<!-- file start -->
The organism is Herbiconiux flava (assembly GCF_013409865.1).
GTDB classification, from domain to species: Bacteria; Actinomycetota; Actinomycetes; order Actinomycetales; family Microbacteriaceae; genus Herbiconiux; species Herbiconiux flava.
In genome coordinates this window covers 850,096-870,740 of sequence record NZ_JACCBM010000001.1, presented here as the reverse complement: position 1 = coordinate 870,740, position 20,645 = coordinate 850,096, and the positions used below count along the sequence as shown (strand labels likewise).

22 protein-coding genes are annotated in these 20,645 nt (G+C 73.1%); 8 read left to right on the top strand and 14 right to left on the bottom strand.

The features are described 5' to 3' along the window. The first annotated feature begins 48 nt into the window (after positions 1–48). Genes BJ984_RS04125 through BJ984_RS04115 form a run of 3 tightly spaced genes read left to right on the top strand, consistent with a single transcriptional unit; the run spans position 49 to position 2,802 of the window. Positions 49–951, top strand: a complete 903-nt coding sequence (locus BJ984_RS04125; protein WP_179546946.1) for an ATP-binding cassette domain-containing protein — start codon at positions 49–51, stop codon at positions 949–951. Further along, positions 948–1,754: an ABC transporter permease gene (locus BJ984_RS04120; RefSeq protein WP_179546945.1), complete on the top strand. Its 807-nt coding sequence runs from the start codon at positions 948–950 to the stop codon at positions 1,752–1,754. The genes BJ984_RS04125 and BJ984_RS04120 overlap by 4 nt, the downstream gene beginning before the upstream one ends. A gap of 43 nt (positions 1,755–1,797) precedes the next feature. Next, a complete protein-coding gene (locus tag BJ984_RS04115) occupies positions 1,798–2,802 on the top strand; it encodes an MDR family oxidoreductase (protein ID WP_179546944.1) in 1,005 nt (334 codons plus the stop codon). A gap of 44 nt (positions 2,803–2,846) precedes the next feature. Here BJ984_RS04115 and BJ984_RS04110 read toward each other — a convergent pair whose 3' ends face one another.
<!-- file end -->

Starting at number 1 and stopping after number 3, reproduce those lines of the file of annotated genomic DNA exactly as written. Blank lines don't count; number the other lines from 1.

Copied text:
The organism is Herbiconiux flava (assembly GCF_013409865.1).
GTDB classification, from domain to species: Bacteria; Actinomycetota; Actinomycetes; order Actinomycetales; family Microbacteriaceae; genus Herbiconiux; species Herbiconiux flava.
In genome coordinates this window covers 850,096-870,740 of sequence record NZ_JACCBM010000001.1, presented here as the reverse complement: position 1 = coordinate 870,740, position 20,645 = coordinate 850,096, and the positions used below count along the sequence as shown (strand labels likewise).